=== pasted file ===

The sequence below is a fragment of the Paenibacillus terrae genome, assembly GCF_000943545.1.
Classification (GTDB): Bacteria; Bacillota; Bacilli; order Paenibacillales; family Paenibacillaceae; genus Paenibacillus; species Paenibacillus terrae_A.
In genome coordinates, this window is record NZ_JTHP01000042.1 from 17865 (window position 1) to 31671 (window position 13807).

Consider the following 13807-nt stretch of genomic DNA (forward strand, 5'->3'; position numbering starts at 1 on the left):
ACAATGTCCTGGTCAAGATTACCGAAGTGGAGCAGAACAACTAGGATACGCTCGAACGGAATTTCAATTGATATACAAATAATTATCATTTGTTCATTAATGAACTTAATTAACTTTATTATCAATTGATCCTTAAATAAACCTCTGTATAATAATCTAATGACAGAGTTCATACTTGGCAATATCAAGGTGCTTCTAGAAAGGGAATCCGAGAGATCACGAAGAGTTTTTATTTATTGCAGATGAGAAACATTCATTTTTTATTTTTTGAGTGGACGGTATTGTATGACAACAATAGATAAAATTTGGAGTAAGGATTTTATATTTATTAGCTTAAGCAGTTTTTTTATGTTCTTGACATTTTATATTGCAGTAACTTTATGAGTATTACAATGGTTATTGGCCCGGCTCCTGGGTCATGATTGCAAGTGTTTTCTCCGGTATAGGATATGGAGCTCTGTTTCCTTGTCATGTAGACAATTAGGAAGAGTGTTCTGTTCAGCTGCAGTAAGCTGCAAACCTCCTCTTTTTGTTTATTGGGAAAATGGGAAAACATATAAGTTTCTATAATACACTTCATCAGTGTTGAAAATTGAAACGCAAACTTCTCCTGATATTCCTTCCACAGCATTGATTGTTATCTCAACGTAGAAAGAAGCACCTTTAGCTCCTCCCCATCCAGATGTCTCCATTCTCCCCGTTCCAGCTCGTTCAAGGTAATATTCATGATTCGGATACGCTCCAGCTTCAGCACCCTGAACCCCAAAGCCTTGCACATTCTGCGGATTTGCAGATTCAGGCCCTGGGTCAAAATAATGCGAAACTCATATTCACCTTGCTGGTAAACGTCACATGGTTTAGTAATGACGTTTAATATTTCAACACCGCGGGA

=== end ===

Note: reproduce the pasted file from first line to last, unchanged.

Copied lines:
The sequence below is a fragment of the Paenibacillus terrae genome, assembly GCF_000943545.1.
Classification (GTDB): Bacteria; Bacillota; Bacilli; order Paenibacillales; family Paenibacillaceae; genus Paenibacillus; species Paenibacillus terrae_A.
In genome coordinates, this window is record NZ_JTHP01000042.1 from 17865 (window position 1) to 31671 (window position 13807).

Consider the following 13807-nt stretch of genomic DNA (forward strand, 5'->3'; position numbering starts at 1 on the left):
ACAATGTCCTGGTCAAGATTACCGAAGTGGAGCAGAACAACTAGGATACGCTCGAACGGAATTTCAATTGATATACAAATAATTATCATTTGTTCATTAATGAACTTAATTAACTTTATTATCAATTGATCCTTAAATAAACCTCTGTATAATAATCTAATGACAGAGTTCATACTTGGCAATATCAAGGTGCTTCTAGAAAGGGAATCCGAGAGATCACGAAGAGTTTTTATTTATTGCAGATGAGAAACATTCATTTTTTATTTTTTGAGTGGACGGTATTGTATGACAACAATAGATAAAATTTGGAGTAAGGATTTTATATTTATTAGCTTAAGCAGTTTTTTTATGTTCTTGACATTTTATATTGCAGTAACTTTATGAGTATTACAATGGTTATTGGCCCGGCTCCTGGGTCATGATTGCAAGTGTTTTCTCCGGTATAGGATATGGAGCTCTGTTTCCTTGTCATGTAGACAATTAGGAAGAGTGTTCTGTTCAGCTGCAGTAAGCTGCAAACCTCCTCTTTTTGTTTATTGGGAAAATGGGAAAACATATAAGTTTCTATAATACACTTCATCAGTGTTGAAAATTGAAACGCAAACTTCTCCTGATATTCCTTCCACAGCATTGATTGTTATCTCAACGTAGAAAGAAGCACCTTTAGCTCCTCCCCATCCAGATGTCTCCATTCTCCCCGTTCCAGCTCGTTCAAGGTAATATTCATGATTCGGATACGCTCCAGCTTCAGCACCCTGAACCCCAAAGCCTTGCACATTCTGCGGATTTGCAGATTCAGGCCCTGGGTCAAAATAATGCGAAACTCATATTCACCTTGCTGGTAAACGTCACATGGTTTAGTAATGACGTTTAATATTTCAACACCGCGGGA